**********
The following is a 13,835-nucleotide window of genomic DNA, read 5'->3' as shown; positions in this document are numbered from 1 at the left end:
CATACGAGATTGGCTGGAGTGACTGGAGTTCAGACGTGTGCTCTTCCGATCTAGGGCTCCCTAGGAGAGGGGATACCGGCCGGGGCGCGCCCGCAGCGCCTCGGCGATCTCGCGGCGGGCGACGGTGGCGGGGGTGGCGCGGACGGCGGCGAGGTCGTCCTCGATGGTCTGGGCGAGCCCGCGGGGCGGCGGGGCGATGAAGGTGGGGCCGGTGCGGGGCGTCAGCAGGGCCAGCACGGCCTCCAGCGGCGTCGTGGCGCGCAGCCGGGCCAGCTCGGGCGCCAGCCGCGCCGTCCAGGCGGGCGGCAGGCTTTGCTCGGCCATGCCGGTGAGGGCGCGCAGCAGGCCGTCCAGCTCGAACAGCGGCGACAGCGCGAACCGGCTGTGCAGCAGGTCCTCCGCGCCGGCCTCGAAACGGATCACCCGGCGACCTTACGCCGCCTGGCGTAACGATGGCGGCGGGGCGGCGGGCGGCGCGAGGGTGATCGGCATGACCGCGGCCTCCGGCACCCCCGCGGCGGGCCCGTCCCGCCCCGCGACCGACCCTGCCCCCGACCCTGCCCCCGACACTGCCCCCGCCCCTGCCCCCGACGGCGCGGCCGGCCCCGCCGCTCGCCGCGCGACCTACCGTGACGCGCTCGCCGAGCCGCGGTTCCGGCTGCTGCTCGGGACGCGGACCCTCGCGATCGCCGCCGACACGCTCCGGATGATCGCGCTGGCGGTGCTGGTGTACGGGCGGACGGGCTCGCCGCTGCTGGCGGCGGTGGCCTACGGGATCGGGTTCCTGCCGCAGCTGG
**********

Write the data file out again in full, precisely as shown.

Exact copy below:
The following is a 13,835-nucleotide window of genomic DNA, read 5'->3' as shown; positions in this document are numbered from 1 at the left end:
CATACGAGATTGGCTGGAGTGACTGGAGTTCAGACGTGTGCTCTTCCGATCTAGGGCTCCCTAGGAGAGGGGATACCGGCCGGGGCGCGCCCGCAGCGCCTCGGCGATCTCGCGGCGGGCGACGGTGGCGGGGGTGGCGCGGACGGCGGCGAGGTCGTCCTCGATGGTCTGGGCGAGCCCGCGGGGCGGCGGGGCGATGAAGGTGGGGCCGGTGCGGGGCGTCAGCAGGGCCAGCACGGCCTCCAGCGGCGTCGTGGCGCGCAGCCGGGCCAGCTCGGGCGCCAGCCGCGCCGTCCAGGCGGGCGGCAGGCTTTGCTCGGCCATGCCGGTGAGGGCGCGCAGCAGGCCGTCCAGCTCGAACAGCGGCGACAGCGCGAACCGGCTGTGCAGCAGGTCCTCCGCGCCGGCCTCGAAACGGATCACCCGGCGACCTTACGCCGCCTGGCGTAACGATGGCGGCGGGGCGGCGGGCGGCGCGAGGGTGATCGGCATGACCGCGGCCTCCGGCACCCCCGCGGCGGGCCCGTCCCGCCCCGCGACCGACCCTGCCCCCGACCCTGCCCCCGACACTGCCCCCGCCCCTGCCCCCGACGGCGCGGCCGGCCCCGCCGCTCGCCGCGCGACCTACCGTGACGCGCTCGCCGAGCCGCGGTTCCGGCTGCTGCTCGGGACGCGGACCCTCGCGATCGCCGCCGACACGCTCCGGATGATCGCGCTGGCGGTGCTGGTGTACGGGCGGACGGGCTCGCCGCTGCTGGCGGCGGTGGCCTACGGGATCGGGTTCCTGCCGCAGCTGG